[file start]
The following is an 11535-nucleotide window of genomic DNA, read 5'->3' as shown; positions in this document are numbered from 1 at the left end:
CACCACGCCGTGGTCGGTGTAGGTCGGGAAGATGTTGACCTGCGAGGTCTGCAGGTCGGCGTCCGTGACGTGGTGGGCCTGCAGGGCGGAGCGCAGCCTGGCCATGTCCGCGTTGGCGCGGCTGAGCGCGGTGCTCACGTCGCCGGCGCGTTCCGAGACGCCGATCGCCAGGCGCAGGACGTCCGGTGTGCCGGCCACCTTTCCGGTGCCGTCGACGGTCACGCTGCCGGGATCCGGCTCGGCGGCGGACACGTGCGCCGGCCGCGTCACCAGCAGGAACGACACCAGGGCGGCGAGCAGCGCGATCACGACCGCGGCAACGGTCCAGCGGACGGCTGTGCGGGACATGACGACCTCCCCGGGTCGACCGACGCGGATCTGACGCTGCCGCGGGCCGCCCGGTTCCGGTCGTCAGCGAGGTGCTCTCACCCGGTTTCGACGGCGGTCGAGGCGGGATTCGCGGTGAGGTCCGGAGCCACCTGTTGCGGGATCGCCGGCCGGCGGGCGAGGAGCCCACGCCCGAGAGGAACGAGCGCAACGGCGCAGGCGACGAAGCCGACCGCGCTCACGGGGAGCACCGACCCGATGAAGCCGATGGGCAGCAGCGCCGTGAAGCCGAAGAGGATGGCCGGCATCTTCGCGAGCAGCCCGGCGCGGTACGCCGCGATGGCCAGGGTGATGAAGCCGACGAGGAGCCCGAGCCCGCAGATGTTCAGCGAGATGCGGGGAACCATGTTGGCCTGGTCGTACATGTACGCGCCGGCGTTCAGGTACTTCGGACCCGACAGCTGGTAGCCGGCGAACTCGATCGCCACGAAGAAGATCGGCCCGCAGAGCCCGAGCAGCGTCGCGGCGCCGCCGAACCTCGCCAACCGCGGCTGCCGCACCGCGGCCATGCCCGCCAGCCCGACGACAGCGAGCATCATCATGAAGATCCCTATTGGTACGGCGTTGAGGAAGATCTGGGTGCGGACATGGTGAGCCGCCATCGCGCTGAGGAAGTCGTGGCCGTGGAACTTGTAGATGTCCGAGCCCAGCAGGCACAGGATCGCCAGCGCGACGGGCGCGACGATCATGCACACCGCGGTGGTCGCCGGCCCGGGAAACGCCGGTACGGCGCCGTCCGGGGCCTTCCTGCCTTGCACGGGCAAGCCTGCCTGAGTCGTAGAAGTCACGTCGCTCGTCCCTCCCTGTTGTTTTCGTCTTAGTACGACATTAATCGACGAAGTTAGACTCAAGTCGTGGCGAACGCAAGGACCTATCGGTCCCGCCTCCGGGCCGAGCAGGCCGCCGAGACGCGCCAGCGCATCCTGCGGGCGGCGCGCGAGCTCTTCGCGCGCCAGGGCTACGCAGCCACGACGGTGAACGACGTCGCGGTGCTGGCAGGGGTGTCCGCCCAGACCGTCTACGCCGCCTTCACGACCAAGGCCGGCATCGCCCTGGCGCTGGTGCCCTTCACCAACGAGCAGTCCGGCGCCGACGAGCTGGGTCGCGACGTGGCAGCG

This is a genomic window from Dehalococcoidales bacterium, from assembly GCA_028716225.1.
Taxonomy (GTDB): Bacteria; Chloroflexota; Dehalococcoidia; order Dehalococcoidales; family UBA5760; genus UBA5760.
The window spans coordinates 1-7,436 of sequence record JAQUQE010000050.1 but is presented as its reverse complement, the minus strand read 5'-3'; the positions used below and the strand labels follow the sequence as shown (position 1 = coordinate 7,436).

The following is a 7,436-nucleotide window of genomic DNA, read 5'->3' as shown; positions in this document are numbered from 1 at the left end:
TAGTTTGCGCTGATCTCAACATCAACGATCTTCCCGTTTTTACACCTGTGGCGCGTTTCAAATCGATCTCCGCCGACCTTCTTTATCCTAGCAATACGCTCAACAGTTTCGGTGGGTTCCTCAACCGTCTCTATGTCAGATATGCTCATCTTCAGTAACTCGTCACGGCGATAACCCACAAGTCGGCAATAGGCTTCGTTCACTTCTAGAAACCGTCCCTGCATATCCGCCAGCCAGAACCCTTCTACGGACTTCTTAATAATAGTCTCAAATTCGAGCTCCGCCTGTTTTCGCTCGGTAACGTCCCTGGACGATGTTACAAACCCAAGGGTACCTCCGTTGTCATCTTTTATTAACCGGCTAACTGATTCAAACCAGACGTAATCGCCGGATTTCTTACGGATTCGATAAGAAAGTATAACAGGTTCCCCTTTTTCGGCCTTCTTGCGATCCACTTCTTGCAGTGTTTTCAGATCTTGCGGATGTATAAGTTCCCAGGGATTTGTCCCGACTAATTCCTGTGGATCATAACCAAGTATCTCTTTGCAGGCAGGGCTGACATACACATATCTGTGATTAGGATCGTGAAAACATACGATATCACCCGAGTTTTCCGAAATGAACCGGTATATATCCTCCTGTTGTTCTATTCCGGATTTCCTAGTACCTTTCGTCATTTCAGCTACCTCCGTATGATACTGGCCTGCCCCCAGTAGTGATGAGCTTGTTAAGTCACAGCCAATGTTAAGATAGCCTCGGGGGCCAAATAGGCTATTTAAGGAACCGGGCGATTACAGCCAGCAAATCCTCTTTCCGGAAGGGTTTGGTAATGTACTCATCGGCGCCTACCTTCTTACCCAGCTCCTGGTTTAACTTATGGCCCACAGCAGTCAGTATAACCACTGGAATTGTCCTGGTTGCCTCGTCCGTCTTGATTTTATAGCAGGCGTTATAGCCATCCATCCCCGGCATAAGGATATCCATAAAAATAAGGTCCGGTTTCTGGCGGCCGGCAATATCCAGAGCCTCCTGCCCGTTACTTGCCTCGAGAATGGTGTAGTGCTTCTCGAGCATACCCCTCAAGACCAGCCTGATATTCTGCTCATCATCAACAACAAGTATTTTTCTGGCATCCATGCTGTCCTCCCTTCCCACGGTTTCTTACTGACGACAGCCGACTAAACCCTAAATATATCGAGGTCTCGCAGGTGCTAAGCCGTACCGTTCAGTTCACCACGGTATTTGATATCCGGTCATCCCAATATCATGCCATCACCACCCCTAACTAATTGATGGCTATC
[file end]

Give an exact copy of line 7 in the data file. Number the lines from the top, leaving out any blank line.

TAGTTTGCGCTGATCTCAACATCAACGATCTTCCCGTTTTTACACCTGTGGCGCGTTTCAAATCGATCTCCGCCGACCTTCTTTATCCTAGCAATACGCTCAACAGTTTCGGTGGGTTCCTCAACCGTCTCTATGTCAGATATGCTCATCTTCAGTAACTCGTCACGGCGATAACCCACAAGTCGGCAATAGGCTTCGTTCACTTCTAGAAACCGTCCCTGCATATCCGCCAGCCAGAACCCTTCTACGGACTTCTTAATAATAGTCTCAAATTCGAGCTCCGCCTGTTTTCGCTCGGTAACGTCCCTGGACGATGTTACAAACCCAAGGGTACCTCCGTTGTCATCTTTTATTAACCGGCTAACTGATTCAAACCAGACGTAATCGCCGGATTTCTTACGGATTCGATAAGAAAGTATAACAGGTTCCCCTTTTTCGGCCTTCTTGCGATCCACTTCTTGCAGTGTTTTCAGATCTTGCGGATGTATAAGTTCCCAGGGATTTGTCCCGACTAATTCCTGTGGATCATAACCAAGTATCTCTTTGCAGGCAGGGCTGACATACACATATCTGTGATTAGGATCGTGAAAACATACGATATCACCCGAGTTTTCCGAAATGAACCGGTATATATCCTCCTGTTGTTCTATTCCGGATTTCCTAGTACCTTTCGTCATTTCAGCTACCTCCGTATGATACTGGCCTGCCCCCAGTAGTGATGAGCTTGTTAAGTCACAGCCAATGTTAAGATAGCCTCGGGGGCCAAATAGGCTATTTAAGGAACCGGGCGATTACAGCCAGCAAATCCTCTTTCCGGAAGGGTTTGGTAATGTACTCATCGGCGCCTACCTTCTTACCCAGCTCCTGGTTTAACTTATGGCCCACAGCAGTCAGTATAACCACTGGAATTGTCCTGGTTGCCTCGTCCGTCTTGATTTTATAGCAGGCGTTATAGCCATCCATCCCCGGCATAAGGATATCCATAAAAATAAGGTCCGGTTTCTGGCGGCCGGCAATATCCAGAGCCTCCTGCCCGTTACTTGCCTCGAGAATGGTGTAGTGCTTCTCGAGCATACCCCTCAAGACCAGCCTGATATTCTGCTCATCATCAACAACAAGTATTTTTCTGGCATCCATGCTGTCCTCCCTTCCCACGGTTTCTTACTGACGACAGCCGACTAAACCCTAAATATATCGAGGTCTCGCAGGTGCTAAGCCGTACCGTTCAGTTCACCACGGTATTTGATATCCGGTCATCCCAATATCATGCCATCACCACCCCTAACTAATTGATGGCTATC